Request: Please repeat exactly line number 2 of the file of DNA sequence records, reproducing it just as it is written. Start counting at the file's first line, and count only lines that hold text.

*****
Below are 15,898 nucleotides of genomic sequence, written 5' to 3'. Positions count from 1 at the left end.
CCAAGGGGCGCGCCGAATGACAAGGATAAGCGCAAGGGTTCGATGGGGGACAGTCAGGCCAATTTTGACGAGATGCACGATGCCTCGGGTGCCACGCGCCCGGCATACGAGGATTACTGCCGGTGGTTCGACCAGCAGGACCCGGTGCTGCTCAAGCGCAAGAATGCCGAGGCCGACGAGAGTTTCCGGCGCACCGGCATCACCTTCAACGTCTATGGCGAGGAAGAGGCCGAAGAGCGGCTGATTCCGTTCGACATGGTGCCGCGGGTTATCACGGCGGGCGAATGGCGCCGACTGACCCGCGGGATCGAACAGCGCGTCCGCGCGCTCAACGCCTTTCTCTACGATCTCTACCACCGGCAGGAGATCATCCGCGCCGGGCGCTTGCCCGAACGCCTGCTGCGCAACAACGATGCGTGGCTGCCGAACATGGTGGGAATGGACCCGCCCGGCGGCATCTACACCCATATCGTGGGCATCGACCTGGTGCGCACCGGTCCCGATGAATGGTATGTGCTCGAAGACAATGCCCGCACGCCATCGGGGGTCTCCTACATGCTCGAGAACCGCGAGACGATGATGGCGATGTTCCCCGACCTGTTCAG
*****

CCAAGGGGCGCGCCGAATGACAAGGATAAGCGCAAGGGTTCGATGGGGGACAGTCAGGCCAATTTTGACGAGATGCACGATGCCTCGGGTGCCACGCGCCCGGCATACGAGGATTACTGCCGGTGGTTCGACCAGCAGGACCCGGTGCTGCTCAAGCGCAAGAATGCCGAGGCCGACGAGAGTTTCCGGCGCACCGGCATCACCTTCAACGTCTATGGCGAGGAAGAGGCCGAAGAGCGGCTGATTCCGTTCGACATGGTGCCGCGGGTTATCACGGCGGGCGAATGGCGCCGACTGACCCGCGGGATCGAACAGCGCGTCCGCGCGCTCAACGCCTTTCTCTACGATCTCTACCACCGGCAGGAGATCATCCGCGCCGGGCGCTTGCCCGAACGCCTGCTGCGCAACAACGATGCGTGGCTGCCGAACATGGTGGGAATGGACCCGCCCGGCGGCATCTACACCCATATCGTGGGCATCGACCTGGTGCGCACCGGTCCCGATGAATGGTATGTGCTCGAAGACAATGCCCGCACGCCATCGGGGGTCTCCTACATGCTCGAGAACCGCGAGACGATGATGGCGATGTTCCCCGACCTGTTCAG